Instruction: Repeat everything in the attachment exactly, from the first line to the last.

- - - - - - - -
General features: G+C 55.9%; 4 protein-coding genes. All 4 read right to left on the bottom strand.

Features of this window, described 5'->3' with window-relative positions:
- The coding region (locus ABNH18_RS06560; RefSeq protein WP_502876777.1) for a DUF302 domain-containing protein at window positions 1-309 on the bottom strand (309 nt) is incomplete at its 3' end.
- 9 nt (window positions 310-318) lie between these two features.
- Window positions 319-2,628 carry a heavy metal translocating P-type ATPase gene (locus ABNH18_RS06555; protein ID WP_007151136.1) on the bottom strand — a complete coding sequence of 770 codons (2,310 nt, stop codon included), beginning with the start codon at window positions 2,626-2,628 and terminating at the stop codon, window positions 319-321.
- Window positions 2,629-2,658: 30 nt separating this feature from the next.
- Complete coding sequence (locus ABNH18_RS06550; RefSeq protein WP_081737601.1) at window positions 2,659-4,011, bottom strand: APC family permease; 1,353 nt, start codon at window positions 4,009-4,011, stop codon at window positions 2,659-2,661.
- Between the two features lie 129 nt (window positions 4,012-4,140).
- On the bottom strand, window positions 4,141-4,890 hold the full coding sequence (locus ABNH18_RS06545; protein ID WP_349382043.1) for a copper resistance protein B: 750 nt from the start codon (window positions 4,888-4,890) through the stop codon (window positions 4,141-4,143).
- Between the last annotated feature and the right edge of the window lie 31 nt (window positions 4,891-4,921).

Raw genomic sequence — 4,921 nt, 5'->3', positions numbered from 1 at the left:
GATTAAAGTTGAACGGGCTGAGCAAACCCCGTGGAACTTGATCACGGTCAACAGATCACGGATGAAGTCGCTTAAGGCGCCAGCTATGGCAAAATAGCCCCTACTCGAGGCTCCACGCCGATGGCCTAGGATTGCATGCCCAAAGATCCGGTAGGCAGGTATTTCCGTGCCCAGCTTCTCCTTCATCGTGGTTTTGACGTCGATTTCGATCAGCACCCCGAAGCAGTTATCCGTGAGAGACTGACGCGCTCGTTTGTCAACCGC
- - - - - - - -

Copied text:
General features: G+C 55.9%; 4 protein-coding genes. All 4 read right to left on the bottom strand.

Features of this window, described 5'->3' with window-relative positions:
- The coding region (locus ABNH18_RS06560; RefSeq protein WP_502876777.1) for a DUF302 domain-containing protein at window positions 1-309 on the bottom strand (309 nt) is incomplete at its 3' end.
- 9 nt (window positions 310-318) lie between these two features.
- Window positions 319-2,628 carry a heavy metal translocating P-type ATPase gene (locus ABNH18_RS06555; protein ID WP_007151136.1) on the bottom strand — a complete coding sequence of 770 codons (2,310 nt, stop codon included), beginning with the start codon at window positions 2,626-2,628 and terminating at the stop codon, window positions 319-321.
- Window positions 2,629-2,658: 30 nt separating this feature from the next.
- Complete coding sequence (locus ABNH18_RS06550; RefSeq protein WP_081737601.1) at window positions 2,659-4,011, bottom strand: APC family permease; 1,353 nt, start codon at window positions 4,009-4,011, stop codon at window positions 2,659-2,661.
- Between the two features lie 129 nt (window positions 4,012-4,140).
- On the bottom strand, window positions 4,141-4,890 hold the full coding sequence (locus ABNH18_RS06545; protein ID WP_349382043.1) for a copper resistance protein B: 750 nt from the start codon (window positions 4,888-4,890) through the stop codon (window positions 4,141-4,143).
- Between the last annotated feature and the right edge of the window lie 31 nt (window positions 4,891-4,921).

Raw genomic sequence — 4,921 nt, 5'->3', positions numbered from 1 at the left:
GATTAAAGTTGAACGGGCTGAGCAAACCCCGTGGAACTTGATCACGGTCAACAGATCACGGATGAAGTCGCTTAAGGCGCCAGCTATGGCAAAATAGCCCCTACTCGAGGCTCCACGCCGATGGCCTAGGATTGCATGCCCAAAGATCCGGTAGGCAGGTATTTCCGTGCCCAGCTTCTCCTTCATCGTGGTTTTGACGTCGATTTCGATCAGCACCCCGAAGCAGTTATCCGTGAGAGACTGACGCGCTCGTTTGTCAACCGC